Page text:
What Are Some Basic Stretches for Karate?
Stretching for karate is most important when done at the end of class, and the most effective when the muscles are tired. Discover methods for doing dynamic and simple stretches for karate with help from an eighth-degree black belt in this free video on martial arts and karate stretching.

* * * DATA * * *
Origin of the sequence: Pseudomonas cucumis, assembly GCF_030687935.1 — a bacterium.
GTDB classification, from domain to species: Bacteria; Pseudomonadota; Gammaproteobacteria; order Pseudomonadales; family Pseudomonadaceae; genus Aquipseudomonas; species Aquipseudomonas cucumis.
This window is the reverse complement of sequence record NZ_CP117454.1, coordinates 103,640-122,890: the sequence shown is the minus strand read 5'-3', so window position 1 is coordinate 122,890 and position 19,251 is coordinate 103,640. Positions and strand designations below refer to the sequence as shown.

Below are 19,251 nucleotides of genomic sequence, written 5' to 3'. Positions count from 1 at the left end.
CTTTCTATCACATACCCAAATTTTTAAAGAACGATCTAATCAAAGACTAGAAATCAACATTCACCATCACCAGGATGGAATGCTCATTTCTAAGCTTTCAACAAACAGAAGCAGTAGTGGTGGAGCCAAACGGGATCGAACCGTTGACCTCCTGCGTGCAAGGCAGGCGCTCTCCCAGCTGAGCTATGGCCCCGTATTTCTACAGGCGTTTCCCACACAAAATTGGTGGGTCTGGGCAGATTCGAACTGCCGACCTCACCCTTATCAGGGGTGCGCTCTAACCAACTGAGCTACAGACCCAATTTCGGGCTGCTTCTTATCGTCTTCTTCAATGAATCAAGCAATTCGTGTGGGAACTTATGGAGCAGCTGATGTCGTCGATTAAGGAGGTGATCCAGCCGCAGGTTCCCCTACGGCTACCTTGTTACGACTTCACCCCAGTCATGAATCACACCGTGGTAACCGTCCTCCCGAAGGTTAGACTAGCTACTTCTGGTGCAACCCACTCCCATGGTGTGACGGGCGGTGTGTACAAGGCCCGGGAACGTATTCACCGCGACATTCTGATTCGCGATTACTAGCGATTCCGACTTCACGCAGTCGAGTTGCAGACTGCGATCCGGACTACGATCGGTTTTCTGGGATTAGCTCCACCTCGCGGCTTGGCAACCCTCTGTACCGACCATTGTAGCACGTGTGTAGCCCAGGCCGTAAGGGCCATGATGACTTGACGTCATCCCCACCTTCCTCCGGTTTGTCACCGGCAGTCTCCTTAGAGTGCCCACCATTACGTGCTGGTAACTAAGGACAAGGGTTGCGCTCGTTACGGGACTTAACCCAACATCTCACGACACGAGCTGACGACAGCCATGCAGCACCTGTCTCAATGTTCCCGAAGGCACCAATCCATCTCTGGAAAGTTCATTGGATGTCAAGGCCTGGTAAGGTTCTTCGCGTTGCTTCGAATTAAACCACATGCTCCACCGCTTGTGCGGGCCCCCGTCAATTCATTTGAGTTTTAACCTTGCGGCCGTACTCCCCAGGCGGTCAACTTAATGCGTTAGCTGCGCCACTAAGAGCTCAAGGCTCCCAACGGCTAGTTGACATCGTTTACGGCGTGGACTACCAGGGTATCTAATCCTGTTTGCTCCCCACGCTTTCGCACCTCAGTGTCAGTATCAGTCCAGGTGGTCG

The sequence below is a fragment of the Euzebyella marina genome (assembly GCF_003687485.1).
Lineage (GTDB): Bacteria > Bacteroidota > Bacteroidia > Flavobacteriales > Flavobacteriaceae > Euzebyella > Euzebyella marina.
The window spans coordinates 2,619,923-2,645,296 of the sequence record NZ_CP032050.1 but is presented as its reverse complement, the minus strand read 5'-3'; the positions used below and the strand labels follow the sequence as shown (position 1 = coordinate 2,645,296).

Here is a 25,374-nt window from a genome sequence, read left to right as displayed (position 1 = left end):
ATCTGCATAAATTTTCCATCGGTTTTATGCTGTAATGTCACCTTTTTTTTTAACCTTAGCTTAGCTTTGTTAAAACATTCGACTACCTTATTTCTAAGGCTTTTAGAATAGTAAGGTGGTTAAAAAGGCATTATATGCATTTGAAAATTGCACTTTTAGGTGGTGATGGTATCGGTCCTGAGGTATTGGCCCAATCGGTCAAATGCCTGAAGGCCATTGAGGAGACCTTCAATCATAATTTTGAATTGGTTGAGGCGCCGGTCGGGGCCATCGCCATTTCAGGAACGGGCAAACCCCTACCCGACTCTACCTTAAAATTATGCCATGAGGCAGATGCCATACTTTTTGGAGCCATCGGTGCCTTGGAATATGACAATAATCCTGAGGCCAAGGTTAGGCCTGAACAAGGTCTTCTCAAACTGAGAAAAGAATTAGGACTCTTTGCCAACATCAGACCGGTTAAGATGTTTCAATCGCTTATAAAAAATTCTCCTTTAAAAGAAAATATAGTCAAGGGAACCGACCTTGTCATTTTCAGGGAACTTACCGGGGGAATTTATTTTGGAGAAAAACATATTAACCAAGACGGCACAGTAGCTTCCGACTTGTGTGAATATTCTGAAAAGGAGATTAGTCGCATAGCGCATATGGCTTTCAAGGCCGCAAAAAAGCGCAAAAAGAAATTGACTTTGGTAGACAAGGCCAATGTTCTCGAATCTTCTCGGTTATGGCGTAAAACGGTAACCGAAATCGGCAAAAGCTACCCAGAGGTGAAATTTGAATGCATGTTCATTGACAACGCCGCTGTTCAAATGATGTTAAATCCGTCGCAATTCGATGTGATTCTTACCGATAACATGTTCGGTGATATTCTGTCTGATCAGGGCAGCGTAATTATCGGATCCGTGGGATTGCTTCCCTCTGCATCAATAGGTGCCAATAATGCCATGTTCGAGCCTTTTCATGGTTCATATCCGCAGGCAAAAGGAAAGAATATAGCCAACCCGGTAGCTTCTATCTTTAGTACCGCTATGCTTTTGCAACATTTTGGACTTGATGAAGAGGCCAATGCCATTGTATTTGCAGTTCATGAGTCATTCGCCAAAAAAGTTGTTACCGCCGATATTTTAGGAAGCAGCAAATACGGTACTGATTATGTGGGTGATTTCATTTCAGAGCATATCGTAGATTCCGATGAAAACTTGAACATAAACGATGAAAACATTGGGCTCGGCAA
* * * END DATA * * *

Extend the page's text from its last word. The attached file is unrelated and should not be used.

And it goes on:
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Hi, everybody. I'm John Graden for the Martial Arts Teachers Association. Boy, I tell you what, when it comes to martial arts, there is an area of a lot of misinformation and that has to do with stretching. Number one, first off, this is the twenty-first century. A lot of the stretches we inherited go back decades and we know a lot better now about how to stretch. Number one, stretching is part of the workout and cool down. It's not part of the warm up. The warm up is meant to get the big muscles warm, blood flowing so then when we do stretch and kick, we don't pull a muscle and damage ourselves. So, stretching typically, is most effective at the end of class when the muscles are really tired and not resisting. Second thing, here's some of the stretches that I was raised with, and I certainly hope you're not doing it at your school. We would do things like the high foreleg raise and you'd swing your leg up and it was very easy to blow out a hamstring. We did the high side leg raise and we'd raise our legs this way and it was just archaic, ancient stretching. So, we've done a lot of research and here are some stretches that we know work for martial arts. This is a simple routine that I like to do with my students. I start in a horse stance and I'm going to take my forearms, push them against my knee. I'm trying to get my hips just to open up and relax right now. I might do some dynamic stretching, which is not bouncing like ballistic. That would be real hard. Very simple motions. Then from here, my hands go to the ground and I'm going to go and turn sideways for this, so I don't lean on the microphone, into a mini split. I'm just going to rock back and forth. Again, I'm opening my hips. I want a straight line between my knee, my rear end and my other knee. I'm not sitting back. I'm not sitting forward, but I can kind of rock a little bit. Next, from this position, I extend a side kick and then I roll into the side kick. Again, keeping a straight line from the knee, over the hips into the leg. I'm rolling into my side kick. Then, I go back to my mini split. And then, I'll do the other leg. And then, with my advanced students, we would push into a full split, using the arms for support. And the key here is that you will -- I'm going to come up now -- you will naturally guard against the stretch. What does that mean? When you feel the discomfort of the stretch, your body instinctively tightens up a little bit. You've got to mentally override that and relax. You have to mentally override that and, what I call, receive the stretch. So, those are some great ideas for martial arts stretching. I'm John Graden for the Martial Arts Teachers Association. Thanks.